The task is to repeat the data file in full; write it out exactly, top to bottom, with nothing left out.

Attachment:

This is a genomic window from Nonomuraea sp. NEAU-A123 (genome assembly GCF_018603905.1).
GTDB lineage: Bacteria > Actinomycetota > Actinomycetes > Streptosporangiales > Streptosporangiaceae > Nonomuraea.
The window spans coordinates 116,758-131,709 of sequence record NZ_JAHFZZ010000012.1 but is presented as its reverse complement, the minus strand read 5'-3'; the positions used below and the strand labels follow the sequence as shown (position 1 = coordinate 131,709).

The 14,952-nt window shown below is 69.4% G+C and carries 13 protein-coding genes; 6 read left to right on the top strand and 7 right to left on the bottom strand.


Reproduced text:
This is a genomic window from Nonomuraea sp. NEAU-A123 (genome assembly GCF_018603905.1).
GTDB lineage: Bacteria > Actinomycetota > Actinomycetes > Streptosporangiales > Streptosporangiaceae > Nonomuraea.
The window spans coordinates 116,758-131,709 of sequence record NZ_JAHFZZ010000012.1 but is presented as its reverse complement, the minus strand read 5'-3'; the positions used below and the strand labels follow the sequence as shown (position 1 = coordinate 131,709).

The 14,952-nt window shown below is 69.4% G+C and carries 13 protein-coding genes; 6 read left to right on the top strand and 7 right to left on the bottom strand.